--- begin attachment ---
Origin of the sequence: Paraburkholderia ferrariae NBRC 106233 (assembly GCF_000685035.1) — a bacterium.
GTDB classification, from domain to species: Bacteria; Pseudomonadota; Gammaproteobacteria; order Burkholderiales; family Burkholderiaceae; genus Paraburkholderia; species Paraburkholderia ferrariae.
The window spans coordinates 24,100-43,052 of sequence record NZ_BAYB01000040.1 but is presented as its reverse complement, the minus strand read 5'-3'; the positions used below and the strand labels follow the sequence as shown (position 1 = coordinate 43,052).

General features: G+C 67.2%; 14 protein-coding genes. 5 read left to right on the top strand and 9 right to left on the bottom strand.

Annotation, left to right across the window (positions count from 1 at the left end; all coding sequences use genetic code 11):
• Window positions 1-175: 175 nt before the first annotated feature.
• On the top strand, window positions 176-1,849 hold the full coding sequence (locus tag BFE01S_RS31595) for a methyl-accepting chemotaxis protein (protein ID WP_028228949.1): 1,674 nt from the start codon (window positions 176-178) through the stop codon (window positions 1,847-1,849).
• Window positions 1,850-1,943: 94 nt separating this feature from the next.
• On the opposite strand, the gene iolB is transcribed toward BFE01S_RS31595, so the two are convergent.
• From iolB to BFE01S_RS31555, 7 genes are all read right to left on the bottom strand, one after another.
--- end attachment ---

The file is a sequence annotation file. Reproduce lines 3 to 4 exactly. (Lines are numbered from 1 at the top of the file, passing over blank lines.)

The window spans coordinates 24,100-43,052 of sequence record NZ_BAYB01000040.1 but is presented as its reverse complement, the minus strand read 5'-3'; the positions used below and the strand labels follow the sequence as shown (position 1 = coordinate 43,052).

General features: G+C 67.2%; 14 protein-coding genes. 5 read left to right on the top strand and 9 right to left on the bottom strand.